Coke Canada will start using the trucks for customer deliveries in the Montreal area later this year. The announcement came two days after rival PepsiCo unveiled its first 18 Tesla Semis at a bottling plant in California
Call it a Class 8 electric truck taste test.
Last week at Coca-Cola Canada Bottling’s distribution centre in Montreal, the beverage company’s delivery drivers got their first chance to take the wheel of a Volvo VNR Class 8 battery electric truck.
“The feedback was very positive,” says Marissa Wener, Coke Canada Bottling’s communications manager for corporate social responsibility, in an email interview with Electric Autonomy. “Much of the feedback was about how enjoyable the vehicle was to drive, as it felt quite smooth and quiet.”
Good thing, too. Coke Canada Bottling and Volvo Trucks North America also used the “Demo Day” event to announce that Coke Canada is buying six of the electric trucks. The purchase is part of a pilot program to serve delivery routes in the Greater Montreal Area starting this summer.
Delivery this year
The six trucks are the first Class 8 battery electric trucks in the distributor’s fleet of 650 heavy-duty vehicles to service customers in the region. All will arrive in 2023, once the company installs three 150 kW DC fast chargers at its Montreal distribution centre. This will likely happen in June.
“The electrification of our fleet is a key component of our plan to reduce direct carbon emissions,” said Todd Parsons, Coke Canada Bottling’s CEO, in a press release. “We’re extremely proud to partner with Volvo Trucks to be the first Canadian food and beverage manufacturer to use battery electric trucks.”
The electric VNR design is modelled on Volvo Truck’s diesel VNR, which it launched in 2017. As an electric vehicle, it comes in multiple configurations. The vehicles that Coke Canada Bottling is buying have an expanded six-battery system. They offer a maximum range of 440 kilometres on a single charge.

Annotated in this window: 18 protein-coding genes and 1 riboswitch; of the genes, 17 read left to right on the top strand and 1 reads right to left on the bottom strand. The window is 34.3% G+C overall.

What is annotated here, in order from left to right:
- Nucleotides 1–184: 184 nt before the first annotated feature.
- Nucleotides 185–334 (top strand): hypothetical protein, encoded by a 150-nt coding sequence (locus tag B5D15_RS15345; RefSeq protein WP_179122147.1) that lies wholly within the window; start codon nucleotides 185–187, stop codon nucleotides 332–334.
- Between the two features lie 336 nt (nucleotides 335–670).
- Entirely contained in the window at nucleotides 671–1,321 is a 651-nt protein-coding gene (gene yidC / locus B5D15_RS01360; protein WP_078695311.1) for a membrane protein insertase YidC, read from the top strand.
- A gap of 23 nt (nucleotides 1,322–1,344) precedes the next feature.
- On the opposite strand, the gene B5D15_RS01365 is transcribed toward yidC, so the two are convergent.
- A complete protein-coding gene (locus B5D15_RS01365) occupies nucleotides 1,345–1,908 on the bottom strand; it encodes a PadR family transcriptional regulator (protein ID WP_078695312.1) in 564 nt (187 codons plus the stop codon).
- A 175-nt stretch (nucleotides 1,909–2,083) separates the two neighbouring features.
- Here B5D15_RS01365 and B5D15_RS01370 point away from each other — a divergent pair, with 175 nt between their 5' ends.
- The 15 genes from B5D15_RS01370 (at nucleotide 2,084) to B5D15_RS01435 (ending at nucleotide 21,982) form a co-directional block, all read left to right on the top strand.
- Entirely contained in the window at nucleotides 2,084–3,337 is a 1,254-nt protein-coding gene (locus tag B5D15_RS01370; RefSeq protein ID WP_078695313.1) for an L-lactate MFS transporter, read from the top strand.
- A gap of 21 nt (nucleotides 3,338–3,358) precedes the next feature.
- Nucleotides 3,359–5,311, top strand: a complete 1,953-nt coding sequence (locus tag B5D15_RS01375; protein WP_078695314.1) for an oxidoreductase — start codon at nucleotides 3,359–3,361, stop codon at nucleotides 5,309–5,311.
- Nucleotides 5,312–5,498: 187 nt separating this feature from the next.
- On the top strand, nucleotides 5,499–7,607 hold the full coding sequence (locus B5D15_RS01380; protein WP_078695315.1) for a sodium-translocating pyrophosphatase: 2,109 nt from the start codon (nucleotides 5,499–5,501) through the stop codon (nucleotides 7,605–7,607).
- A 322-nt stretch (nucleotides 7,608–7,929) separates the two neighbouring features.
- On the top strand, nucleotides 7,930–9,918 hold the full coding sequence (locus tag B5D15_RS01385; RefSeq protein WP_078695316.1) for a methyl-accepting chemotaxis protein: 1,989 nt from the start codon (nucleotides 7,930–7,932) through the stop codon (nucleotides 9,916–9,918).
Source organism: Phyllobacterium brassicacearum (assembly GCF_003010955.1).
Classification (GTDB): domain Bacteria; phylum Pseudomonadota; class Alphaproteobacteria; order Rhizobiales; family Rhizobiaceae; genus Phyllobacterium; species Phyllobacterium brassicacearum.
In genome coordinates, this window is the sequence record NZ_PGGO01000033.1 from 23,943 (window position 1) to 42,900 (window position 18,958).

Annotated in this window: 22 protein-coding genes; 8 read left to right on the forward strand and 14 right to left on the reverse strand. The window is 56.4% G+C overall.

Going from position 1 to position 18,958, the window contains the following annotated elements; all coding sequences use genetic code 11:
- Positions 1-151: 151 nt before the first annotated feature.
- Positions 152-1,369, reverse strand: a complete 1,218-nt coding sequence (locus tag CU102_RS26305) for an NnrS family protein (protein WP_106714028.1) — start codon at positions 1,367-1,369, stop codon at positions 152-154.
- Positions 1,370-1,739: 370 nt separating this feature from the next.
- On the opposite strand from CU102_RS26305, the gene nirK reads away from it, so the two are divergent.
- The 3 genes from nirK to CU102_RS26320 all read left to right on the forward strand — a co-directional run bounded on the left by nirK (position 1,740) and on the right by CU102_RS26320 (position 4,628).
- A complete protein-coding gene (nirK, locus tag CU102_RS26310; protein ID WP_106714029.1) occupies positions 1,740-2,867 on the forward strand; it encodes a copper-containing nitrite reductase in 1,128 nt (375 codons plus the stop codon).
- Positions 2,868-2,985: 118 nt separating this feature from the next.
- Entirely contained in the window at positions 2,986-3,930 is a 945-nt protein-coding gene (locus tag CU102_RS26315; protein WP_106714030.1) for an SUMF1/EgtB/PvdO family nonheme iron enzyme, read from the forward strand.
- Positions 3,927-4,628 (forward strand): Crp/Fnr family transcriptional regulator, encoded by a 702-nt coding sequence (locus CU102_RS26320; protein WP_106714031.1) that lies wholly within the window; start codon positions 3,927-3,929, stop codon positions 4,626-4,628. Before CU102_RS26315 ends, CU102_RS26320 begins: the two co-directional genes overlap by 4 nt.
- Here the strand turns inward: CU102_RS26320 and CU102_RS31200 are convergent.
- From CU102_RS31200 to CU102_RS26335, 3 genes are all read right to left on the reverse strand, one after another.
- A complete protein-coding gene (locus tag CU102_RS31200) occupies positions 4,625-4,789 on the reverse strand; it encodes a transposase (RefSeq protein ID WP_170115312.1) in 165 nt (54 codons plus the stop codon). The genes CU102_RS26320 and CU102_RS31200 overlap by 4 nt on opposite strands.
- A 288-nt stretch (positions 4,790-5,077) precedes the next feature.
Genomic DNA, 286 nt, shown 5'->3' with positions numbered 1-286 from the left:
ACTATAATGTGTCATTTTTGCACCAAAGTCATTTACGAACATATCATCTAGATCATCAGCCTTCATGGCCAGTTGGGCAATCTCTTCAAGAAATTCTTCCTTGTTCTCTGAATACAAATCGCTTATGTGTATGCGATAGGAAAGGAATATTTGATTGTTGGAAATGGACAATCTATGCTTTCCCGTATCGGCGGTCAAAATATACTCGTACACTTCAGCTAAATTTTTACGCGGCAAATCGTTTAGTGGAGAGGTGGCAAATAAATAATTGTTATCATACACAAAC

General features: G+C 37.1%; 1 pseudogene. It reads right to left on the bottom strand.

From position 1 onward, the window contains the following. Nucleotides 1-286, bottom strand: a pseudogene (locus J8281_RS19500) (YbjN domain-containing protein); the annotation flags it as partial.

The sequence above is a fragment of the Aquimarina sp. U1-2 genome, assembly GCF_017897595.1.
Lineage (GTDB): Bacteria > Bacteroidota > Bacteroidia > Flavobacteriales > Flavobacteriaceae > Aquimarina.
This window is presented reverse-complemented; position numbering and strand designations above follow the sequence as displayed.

150-km round trips
Coke Canada Bottling says the electric trucks will deploy on existing routes. The routes chosen are where drivers make daily 150-km round trips from the distribution centre to customer locations.
“We will be looking to review their effectiveness over the winter 2023/24 to determine if the pilot achieved our goals,” says Wener.
Along with completing the charging infrastructure installation by early summer, Wener says Coke Canada Bottling has “multiple activities planned to ensure the success of the pilot, including driver training and dispatch management to ensure we leverage and test these trucks as much as possible.”
Coke Canada Bottling is tapping into the federal iMHZEV and Quebec Écocamionnage incentive programs to offset the cost of the electric trucks. It says the vehicles will contribute to its goal of reducing carbon emissions from direct sources. As well they will reduce emissions from supplied energy by 46.2 per cent by 2030.
Wener says the company is also “looking forward to working together with Volvo Trucks on opportunities to expand this pilot in years to come where it makes sense.”
A new Cola Wars battleground?
Coke Canada Bottling claims it will be the first food and beverage manufacturer in Canada to use electric trucks. But its rival PepsiCo last week unveiled a fleet of 18 Tesla Semis at its bottling plant in Sacramento, Calif.
The reveal was a long-time coming for PepsiCo, which was the first company to order Tesla Semis in 2017. Tesla began delivering the Semi in December. With last week’s unveiling, PepsiCo became the first company to show the truck in company livery.